Before You Start

In this article, we’ll briefly cover the installation of the Centrify Express Agent on CentOS 7. Before we dig in, however, there are a couple of things you need to make sure you have in order beforehand.

First, it probably goes without saying, but you need a working Active Directory environment with at least one functioning Domain Controller. You also need the credentials for a user who has the ability to add systems to the domain. It’s probably easiest if you use an account that is a Domain Admin or has similarly delegated permissions within Active Directory.

Second, as we’ve mentioned previously, DNS is a critical component of a functional Active Directory implementation. Be sure you have good FQDN ( resolution between the Domain Controllers and the system you wish to become a domain member, as well as name resolution from the Linux member server to the Domain Controllers (,, etc.)

Finally, give yourself at least one local Linux account with sudo access that is NOT the same as any AD account. Should you at some point find yourself unable to log into the server via Active Directory, you can use this account as a fallback.


If the local account has the same name as an AD account, the system will assume you are trying to use the AD account and you may be unable to log in. If this is the only local account with sudo access, you could find yourself without the ability to administer the server!

With that out of the way, let’s move on to the fun parts.

Staging the Centrify Express Installation Files

Begin by downloading Centrify Express for the proper flavor of Linux here. You’ll have to fill out a short form to gain access to the installers, but it’s free and there’s no commitment. In fact, unlike some other software vendors, I haven’t been plagued by sales calls, either.

Once, you have the proper installer downloaded, simply SFTP the file to the server you wish to become a domain member. On the server, create a folder to extract the installation files.

Next, extract the installation files as follows.

Now, simply begin the installation by executing the script.

Select X for the Centrify Express installation.

Select Y to continue to install in Express mode.

Select Y to verify the AD environment. This is a good idea, as it will flag any major issues prior to attempting the domain join.

Enter the domain you wish to join.

Confirm you want to join an Active Directory Domain by selecting Y.

Again, enter the name of the domain you wish to join.

Next, enter the username and password of an admin with permission to join systems to the domain. It doesn’t have to be a Domain Admin, but it using a Domain Admin account may simplify permissions troubleshooting:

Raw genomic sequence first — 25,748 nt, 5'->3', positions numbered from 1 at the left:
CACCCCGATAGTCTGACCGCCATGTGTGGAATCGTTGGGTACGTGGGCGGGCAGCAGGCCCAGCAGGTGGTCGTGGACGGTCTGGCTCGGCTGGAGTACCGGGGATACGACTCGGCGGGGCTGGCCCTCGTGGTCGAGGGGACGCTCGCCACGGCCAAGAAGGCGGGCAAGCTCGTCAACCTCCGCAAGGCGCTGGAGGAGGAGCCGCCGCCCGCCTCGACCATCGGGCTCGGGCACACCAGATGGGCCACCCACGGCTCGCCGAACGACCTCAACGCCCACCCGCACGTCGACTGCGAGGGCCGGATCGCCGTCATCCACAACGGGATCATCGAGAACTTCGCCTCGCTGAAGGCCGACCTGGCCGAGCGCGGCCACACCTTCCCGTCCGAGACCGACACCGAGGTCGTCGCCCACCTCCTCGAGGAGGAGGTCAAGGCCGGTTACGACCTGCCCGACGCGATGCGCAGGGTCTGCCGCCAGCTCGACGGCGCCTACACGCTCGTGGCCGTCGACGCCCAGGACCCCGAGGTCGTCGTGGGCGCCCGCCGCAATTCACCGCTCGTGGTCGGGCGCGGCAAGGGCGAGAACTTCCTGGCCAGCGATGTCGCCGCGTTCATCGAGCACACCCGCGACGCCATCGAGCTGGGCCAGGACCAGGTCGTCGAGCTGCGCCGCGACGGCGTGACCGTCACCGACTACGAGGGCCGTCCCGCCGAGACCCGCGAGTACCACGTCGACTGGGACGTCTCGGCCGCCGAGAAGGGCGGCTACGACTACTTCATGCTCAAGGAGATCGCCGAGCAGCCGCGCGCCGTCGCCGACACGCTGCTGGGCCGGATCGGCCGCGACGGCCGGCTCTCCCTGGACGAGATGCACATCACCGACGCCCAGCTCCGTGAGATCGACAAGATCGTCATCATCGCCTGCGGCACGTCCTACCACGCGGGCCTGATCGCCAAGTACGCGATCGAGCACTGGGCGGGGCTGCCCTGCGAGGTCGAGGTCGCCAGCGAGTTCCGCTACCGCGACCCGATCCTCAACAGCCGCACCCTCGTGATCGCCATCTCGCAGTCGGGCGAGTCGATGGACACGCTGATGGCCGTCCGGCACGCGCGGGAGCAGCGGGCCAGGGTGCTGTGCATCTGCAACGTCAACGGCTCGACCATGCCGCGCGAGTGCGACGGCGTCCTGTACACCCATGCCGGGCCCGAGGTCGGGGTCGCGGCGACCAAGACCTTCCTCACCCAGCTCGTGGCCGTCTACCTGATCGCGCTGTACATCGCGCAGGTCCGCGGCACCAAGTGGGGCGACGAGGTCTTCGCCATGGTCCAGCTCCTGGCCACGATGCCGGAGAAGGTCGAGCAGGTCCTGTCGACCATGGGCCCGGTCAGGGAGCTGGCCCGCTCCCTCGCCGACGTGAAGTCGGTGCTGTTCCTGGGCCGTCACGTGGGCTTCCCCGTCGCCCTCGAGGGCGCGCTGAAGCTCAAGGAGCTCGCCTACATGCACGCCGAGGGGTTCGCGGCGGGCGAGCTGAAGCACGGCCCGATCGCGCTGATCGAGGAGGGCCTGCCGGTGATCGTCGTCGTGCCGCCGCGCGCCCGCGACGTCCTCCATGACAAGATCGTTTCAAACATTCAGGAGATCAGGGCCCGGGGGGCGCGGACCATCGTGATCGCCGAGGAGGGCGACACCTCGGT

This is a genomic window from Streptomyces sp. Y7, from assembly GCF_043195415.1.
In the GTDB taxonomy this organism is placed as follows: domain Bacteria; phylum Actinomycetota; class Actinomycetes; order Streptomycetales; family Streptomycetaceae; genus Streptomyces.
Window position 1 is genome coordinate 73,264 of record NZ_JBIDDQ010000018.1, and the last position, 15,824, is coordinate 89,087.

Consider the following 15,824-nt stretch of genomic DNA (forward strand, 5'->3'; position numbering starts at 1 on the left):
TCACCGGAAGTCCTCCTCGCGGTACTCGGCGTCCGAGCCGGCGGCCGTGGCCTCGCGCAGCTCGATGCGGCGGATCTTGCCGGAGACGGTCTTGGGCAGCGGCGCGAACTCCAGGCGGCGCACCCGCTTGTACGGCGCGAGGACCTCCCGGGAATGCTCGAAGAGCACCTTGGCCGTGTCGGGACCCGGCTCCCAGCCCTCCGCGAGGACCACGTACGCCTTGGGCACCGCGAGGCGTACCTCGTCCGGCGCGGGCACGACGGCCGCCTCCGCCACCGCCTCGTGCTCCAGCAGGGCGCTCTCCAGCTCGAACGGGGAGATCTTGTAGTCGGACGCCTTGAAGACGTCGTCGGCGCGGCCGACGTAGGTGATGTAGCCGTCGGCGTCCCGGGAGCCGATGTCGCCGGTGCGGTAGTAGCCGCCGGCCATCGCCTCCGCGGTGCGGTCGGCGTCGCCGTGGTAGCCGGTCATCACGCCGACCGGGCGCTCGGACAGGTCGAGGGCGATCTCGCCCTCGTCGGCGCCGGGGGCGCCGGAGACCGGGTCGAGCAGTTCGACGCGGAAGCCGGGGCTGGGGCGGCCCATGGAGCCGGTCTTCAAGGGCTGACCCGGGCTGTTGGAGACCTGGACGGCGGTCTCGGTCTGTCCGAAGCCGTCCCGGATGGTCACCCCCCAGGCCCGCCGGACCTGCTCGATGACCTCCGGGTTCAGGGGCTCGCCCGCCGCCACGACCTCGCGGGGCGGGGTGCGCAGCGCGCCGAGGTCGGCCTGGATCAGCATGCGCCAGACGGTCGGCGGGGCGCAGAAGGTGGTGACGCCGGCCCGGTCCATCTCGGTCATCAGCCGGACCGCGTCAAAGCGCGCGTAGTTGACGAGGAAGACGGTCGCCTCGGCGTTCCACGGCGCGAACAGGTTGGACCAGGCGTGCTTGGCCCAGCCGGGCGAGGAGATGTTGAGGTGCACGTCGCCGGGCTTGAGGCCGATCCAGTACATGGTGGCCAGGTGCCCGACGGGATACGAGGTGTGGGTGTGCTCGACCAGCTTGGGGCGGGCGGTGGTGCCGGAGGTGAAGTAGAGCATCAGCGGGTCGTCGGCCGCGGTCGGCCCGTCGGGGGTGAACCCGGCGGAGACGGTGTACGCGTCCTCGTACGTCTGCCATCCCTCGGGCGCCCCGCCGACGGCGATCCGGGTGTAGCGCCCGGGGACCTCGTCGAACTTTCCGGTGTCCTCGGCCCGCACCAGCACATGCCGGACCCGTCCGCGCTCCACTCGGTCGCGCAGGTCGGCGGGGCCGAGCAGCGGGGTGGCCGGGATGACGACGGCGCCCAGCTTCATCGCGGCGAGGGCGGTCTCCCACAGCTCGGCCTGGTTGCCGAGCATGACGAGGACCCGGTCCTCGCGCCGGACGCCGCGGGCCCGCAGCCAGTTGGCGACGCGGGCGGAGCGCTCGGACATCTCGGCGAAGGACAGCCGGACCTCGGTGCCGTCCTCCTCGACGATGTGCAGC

Verify the computer name and the container DN within Active Directory. In most cases the Computers container will suffice, as you can always move the machine later for organizational purposes. If you choose, you can also specify a different container, as shown here.

Now, enter the name of the Domain Controller you wish to use to join the domain. Typically this can be left as auto detect, but you can also specify a DC.

Choose whether you want the system to reboot upon completion of the install and domain join. Though this is not required, other services may need to be restarted for full integration.

Finally, confirm the options you provided and select Y to proceed.

View the output of the installation summary and resolve any issues. In this case you can see we had one warning regarding SSH configuration. Any issues may need to be addressed for complete integration.

Before logging out as root, be sure to add domain admins or other Linux administrator AD group to the sudoers file, by adding the following line.

You should now be able to log in via a domain account. Use only the user’s shortname (not FQDN).

You can quickly confirm that your AD account is working properly by viewing your user’s domain group memberships.

That’s it for the install! We hope to provide additional Centrify walk-throughs in a future article (Centrify Samba/PuTTY), but this should quickly get you up and running with single sign-on for your domain-integrated Linux servers. As you can see, Centrify provides a neat and tidy package to manage identities across multiple server platforms in a Windows Domain. It’s rock-solid, and right at home in a small home lab or large Enterprise. We’ve been using it for years now without issue in both of environments, and hope you’ll find it as useful as we have.